Lung Surgery: Your Evaluation and Tests

To help your doctor evaluate your lungs and diagnose your condition, a variety of tests may be performed. You may already have had some of these tests, and others may be scheduled before your surgery. Your doctor uses the information gathered during these tests to help determine the best course of action for your condition.

Imaging Tests

Bronchoscopy gives a closer look at your breathing passages.

Imaging tests, which take pictures of your lungs, can detect problems such as a mass, an infection, or air in the pleural cavity (space between the lungs and the chest wall). However, they can’t tell the doctor for certain whether a lung mass is cancer. Imaging tests you may have include:

  • Chest x-rays
  • CT (computed tomography), also called CAT scans
  • MRI (magnetic resonance imaging)
  • PET (positron emission tomography)
  • Other imaging tests as needed

Visualization and Biopsy Tests

Visualization tests show the inside of your lungs and the area around your lungs. A biopsy of lung cells or tissue may also be examined later under a microscope. You’ll be told about anesthesia beforehand. Possible tests include:

  • Bronchoscopy, which is done using a thin lighted tube (bronchoscope) inserted through the nose or mouth to examine the breathing passages at the entrance to your lungs.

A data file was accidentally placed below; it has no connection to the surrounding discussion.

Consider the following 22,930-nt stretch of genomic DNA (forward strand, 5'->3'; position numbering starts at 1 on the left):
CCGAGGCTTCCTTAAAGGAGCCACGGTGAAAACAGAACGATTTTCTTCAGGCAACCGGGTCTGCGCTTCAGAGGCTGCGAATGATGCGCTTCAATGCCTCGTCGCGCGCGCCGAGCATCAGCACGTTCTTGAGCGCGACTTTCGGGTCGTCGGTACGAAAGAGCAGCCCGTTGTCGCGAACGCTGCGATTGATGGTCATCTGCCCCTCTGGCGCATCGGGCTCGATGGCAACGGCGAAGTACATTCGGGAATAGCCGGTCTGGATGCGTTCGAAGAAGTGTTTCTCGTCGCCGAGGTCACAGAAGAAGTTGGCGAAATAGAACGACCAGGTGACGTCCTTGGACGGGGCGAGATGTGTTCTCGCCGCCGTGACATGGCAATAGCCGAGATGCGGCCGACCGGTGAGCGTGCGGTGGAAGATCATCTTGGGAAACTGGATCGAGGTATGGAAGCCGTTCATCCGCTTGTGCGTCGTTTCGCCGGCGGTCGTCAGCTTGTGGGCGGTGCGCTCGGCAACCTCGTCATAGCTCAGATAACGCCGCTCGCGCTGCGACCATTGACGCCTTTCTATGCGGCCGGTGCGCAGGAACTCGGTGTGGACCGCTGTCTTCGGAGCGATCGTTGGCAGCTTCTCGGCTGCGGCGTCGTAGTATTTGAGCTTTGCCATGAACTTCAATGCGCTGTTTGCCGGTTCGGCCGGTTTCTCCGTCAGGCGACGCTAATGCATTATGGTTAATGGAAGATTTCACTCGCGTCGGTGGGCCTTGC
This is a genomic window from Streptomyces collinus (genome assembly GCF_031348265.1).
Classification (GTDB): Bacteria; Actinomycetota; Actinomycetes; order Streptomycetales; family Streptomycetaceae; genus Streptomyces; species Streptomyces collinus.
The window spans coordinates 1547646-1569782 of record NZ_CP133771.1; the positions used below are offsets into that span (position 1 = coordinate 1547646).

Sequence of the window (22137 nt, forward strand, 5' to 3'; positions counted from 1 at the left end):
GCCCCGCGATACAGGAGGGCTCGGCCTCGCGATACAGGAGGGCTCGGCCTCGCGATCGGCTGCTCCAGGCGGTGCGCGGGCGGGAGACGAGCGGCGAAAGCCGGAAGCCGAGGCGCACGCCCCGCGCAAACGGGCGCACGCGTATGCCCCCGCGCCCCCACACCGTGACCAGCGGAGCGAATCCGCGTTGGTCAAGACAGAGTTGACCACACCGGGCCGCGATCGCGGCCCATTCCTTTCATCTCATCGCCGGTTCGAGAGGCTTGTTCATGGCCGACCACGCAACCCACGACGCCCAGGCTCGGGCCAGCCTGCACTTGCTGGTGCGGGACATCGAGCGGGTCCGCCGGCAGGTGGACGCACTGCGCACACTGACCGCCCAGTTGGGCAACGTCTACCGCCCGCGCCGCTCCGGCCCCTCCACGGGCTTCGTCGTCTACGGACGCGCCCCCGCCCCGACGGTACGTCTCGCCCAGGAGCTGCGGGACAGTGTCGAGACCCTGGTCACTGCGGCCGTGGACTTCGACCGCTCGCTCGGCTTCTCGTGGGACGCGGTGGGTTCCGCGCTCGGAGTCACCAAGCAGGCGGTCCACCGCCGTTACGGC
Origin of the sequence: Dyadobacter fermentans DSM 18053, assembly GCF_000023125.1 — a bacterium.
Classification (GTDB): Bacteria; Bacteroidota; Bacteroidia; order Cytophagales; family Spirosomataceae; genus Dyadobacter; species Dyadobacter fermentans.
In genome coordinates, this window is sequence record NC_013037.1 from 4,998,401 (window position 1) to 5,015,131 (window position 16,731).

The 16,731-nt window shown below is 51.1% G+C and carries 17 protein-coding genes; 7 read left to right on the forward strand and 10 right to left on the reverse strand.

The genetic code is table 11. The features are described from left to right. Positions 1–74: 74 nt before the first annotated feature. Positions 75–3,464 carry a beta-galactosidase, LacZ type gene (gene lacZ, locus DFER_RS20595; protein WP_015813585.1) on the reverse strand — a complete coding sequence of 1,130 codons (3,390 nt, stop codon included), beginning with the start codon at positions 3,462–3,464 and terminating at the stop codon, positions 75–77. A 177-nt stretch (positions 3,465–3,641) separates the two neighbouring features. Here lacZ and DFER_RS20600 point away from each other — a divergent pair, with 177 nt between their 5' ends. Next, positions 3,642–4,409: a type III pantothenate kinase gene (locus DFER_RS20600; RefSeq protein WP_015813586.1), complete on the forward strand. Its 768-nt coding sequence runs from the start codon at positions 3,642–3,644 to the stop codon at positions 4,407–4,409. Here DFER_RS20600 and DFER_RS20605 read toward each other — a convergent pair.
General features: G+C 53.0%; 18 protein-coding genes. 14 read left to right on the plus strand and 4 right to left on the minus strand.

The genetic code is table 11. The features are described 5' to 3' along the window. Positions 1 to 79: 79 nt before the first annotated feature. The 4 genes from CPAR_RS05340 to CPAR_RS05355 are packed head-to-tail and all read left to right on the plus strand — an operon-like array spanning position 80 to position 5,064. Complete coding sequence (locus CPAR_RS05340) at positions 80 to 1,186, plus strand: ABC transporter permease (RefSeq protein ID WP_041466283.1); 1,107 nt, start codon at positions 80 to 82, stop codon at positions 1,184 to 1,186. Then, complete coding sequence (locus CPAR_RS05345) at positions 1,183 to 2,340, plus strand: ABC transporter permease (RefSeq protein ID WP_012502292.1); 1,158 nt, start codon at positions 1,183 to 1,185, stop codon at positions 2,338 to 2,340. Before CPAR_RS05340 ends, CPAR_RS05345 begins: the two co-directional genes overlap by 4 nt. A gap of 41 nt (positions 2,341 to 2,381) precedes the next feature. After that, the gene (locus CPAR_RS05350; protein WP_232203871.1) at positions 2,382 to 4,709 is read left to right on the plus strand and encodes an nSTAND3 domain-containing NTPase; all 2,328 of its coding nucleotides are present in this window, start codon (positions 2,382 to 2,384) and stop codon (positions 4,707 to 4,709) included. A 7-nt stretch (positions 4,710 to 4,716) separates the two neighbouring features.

• Mediastinoscopy, during which a tube is inserted through an incision above the breastbone to look at the area between the lungs.
  • Mediastinotomy, during which the lymph nodes in the chest are examined through an incision in the chest wall, and a biopsy may be done.
  • Needle biopsy, which involves insertion of a needle through the chest wall or a bronchoscope to collect tissue or fluid.

Other Tests

You may have tests to measure how well your lungs work. They include:

  • Pulmonary function tests, which measure lung properties such as how much air your lungs can hold, and how much air is left in your lungs after you exhale. These also measure how fast you can blow air out of your lungs.
  • Pulse oximetry, which measures how much oxygen is passed from your lungs to your blood.
  • Arterial blood samples, which show how much oxygen is in your blood.